Blacklisted by History: The Untold Story of Senator Joe
McCarthy and His Fight Against America’s Enemies, by M. Stanton
Evans, New York: Crown Forum, 672 pages, $29.95
Here is a précis of what is now known, based on evidence revealed since the fall of the Berlin Wall, about what is broadly referred to as the McCarthy Era. State Department official Alger Hiss, whose espionage case actually predated the rise of Sen. Joseph McCarthy (R-Wis.), was indeed a Soviet spy. Apostates from communism Whittaker Chambers and Elizabeth Bentley, who exposed significant breaches of national security to the FBI, were neither fantasists nor fabulists; both accurately recounted the names of government employees subsidized by the Soviet Union. Julius Rosenberg, one half of the ne plus ultra case of Cold War martyrdom, was indeed guilty of espionage. The American effort to develop an atomic bomb was thick with Russian spies, another of whom, a heretofore unknown American named George Koval, was revealed only last November when he was posthumously honored at a champagne reception by Russian President Vladimir Putin. America’s Communist Party, frequently defended as an indigenous political movement wholly independent of Moscow, took both direction and rubles from every Soviet leader dating back to Lenin.
These revelations have led some historians and cultural commentators to wonder if perhaps Joseph McCarthy, the red-baiting Republican senator from Wisconsin who was both architect and demolisher of his eponymous era, was more right than wrong. In 1996 the liberal journalist Nicholas von Hoffman, writing in The Washington Post, asked if, after years of hand wringing over his malign influence, McCarthy was in the end “right about the left.” Based on disclosures from Soviet and American archives, von Hoffman concluded that “enough new information has come to light about the communists in the U.S. government that we may now say that point by point Joe McCarthy got it all wrong and yet was still closer to the truth than those who ridiculed him.” In a foreword to the 1996 edition of his 1954 book McCarthy and His Enemies, the ur-text of McCarthy’s defenders, William F. Buckley Jr. wrote with evident triumphalism that “a gradual and painful process of historical rectification” was under way, one that would in many respects vindicate the senator’s crusade.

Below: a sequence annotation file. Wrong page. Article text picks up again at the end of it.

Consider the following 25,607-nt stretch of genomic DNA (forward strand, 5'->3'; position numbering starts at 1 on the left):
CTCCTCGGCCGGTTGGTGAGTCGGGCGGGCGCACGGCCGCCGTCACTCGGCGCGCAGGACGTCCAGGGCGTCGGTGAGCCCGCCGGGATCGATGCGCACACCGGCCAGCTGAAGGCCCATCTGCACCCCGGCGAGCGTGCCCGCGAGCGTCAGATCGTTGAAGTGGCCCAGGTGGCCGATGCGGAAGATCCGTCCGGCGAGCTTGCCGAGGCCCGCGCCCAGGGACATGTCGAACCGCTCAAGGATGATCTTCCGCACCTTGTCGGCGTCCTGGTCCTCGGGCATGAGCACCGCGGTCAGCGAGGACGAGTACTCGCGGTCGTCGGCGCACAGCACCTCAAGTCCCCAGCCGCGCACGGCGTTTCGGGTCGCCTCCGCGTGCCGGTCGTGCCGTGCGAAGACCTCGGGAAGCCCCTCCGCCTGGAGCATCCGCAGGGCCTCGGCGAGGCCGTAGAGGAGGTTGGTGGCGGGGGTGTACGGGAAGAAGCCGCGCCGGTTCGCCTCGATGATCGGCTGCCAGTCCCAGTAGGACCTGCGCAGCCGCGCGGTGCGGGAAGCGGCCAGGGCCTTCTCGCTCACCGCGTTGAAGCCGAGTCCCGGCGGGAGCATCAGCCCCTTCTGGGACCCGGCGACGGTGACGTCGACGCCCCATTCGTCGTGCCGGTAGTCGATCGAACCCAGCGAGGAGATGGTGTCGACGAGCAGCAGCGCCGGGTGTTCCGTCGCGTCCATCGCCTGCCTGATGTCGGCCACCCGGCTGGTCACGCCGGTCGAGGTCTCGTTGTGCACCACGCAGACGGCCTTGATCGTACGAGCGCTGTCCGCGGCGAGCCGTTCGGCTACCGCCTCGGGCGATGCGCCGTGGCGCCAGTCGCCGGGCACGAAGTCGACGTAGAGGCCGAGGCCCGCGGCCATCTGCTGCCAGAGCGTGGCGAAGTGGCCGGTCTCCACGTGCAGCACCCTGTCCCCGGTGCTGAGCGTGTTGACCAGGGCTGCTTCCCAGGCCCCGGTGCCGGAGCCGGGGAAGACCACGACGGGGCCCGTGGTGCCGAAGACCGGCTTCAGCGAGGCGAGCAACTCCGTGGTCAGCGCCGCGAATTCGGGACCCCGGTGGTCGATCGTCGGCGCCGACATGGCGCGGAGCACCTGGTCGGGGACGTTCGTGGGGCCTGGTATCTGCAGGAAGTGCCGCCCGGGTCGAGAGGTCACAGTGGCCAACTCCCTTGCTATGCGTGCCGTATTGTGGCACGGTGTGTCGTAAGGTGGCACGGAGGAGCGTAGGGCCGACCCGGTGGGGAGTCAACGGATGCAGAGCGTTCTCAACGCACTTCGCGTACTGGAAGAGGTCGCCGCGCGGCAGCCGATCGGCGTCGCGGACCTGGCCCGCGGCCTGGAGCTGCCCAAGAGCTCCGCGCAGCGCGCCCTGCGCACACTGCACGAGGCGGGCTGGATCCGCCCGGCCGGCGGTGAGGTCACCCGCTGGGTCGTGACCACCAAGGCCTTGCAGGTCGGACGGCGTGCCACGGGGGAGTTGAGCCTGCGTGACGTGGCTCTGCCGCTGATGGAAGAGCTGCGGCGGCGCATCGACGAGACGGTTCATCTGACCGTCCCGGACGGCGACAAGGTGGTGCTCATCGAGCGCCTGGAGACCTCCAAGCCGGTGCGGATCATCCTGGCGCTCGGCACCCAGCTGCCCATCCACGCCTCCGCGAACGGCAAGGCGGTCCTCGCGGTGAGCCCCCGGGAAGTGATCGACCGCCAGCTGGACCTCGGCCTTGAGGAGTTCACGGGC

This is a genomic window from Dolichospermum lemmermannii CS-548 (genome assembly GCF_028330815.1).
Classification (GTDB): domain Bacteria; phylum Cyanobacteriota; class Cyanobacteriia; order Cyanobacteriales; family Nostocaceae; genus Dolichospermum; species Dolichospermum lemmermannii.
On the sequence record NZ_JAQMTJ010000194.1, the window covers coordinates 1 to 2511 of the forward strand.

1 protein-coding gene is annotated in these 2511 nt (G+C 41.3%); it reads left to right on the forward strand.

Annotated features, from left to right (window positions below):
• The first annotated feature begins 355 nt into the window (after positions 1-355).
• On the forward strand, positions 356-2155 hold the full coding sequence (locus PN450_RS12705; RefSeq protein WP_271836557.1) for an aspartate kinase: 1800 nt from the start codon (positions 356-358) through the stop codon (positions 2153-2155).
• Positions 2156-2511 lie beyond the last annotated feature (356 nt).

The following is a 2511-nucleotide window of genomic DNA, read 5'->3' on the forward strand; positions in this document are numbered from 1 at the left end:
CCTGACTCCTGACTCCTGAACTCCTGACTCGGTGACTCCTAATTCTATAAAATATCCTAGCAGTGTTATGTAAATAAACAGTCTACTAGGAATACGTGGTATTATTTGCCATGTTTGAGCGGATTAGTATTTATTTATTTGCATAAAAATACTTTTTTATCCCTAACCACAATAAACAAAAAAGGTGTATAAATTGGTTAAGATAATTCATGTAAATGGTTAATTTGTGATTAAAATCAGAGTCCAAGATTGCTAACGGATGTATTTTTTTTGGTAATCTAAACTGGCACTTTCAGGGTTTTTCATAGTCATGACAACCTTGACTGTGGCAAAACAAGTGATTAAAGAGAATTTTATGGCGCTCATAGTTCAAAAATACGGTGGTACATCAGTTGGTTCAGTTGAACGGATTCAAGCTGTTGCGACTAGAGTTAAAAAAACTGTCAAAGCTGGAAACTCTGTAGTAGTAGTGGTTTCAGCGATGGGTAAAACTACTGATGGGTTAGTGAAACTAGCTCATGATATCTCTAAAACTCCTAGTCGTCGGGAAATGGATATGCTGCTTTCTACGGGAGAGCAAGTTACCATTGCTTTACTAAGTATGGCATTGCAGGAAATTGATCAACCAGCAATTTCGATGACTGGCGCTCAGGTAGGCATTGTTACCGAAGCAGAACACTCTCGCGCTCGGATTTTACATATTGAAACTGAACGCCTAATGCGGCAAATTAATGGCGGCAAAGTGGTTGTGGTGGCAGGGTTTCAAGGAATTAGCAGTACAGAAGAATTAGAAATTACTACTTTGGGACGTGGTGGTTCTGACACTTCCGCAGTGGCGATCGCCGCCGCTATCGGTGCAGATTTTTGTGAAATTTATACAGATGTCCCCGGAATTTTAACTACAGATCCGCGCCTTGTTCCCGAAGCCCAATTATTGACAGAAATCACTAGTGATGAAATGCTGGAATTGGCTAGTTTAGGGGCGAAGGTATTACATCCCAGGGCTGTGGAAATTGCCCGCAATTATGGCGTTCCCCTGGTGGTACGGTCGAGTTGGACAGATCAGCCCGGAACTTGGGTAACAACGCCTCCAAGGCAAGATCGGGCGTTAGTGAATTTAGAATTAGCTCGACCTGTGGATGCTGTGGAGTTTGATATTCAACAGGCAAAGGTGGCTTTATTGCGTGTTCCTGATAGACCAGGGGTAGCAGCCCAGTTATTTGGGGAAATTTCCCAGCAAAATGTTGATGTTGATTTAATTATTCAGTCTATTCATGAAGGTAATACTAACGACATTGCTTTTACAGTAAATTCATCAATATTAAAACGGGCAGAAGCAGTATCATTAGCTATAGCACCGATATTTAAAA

Twelve years later, the veteran conservative journalist M. Stanton Evans has selectively aggregated these revelations in an attempt at providing that vindication. In Blacklisted by History: The Untold Story of Senator Joe McCarthy and His Fight Against America’s Enemies, Evans, a columnist for Human Events and former director of the National Journalism Center, attempts to fulfill the mandate of his father, John Birch Society member Medford Evans, author of one of the first book-length McCarthy apologias, The Assassination of Joe McCarthy. “The restoration of McCarthy,” the elder Evans wrote, “is a necessary part of the restoration of America.” Since his father’s restoration efforts were unsuccessful, it has fallen to Evans fils to enshrine the late senator in the pantheon of great Americans, arguing that McCarthy was wrongly maligned by the liberal establishment and largely right in his reading of the communist threat. He contends, quite rightly, that most of those who refer to the period “know little of McCarthy, and would be hard-pressed to back their view[s] with plausible specifics, or indeed with anything whatever.” But it is unlikely that Evans’ full-throated, frequently overzealous attempt to contextualize McCarthy’s charges will convince anyone but Birch Society dead-enders.
Evans’ stated purpose is to rescue McCarthy from the historians, to resurrect the “warrior” who has “vanished into the mists of fable and recycled error.” While McCarthy’s “straight-ahead, take-no-prisoners views and methods did lead him to make mistakes of facts and judgment,” what matters, writes Evans, is whether the senator was “right or wrong about the cases.” And as has been previously demonstrated by other revisionist historians, McCarthy was broadly correct; most of those accused were members of the Communist Party. But what does this add up to? Was the assemblage of New Deal liberals, fellow travelers, and communist agents that McCarthy tossed together “the product of a great conspiracy,” as he famously bellowed on the Senate floor, “a conspiracy on a scale so immense as to dwarf any previous such venture in the history of man”? McCarthy’s scattershot approach to the facts greatly damaged the cause of anti-communism and greatly emboldened, even legitimized, communism’s apologists. It also raised serious civil liberties questions: Should you lose a government job merely for your political opinions? How far left could you drift and remain employed?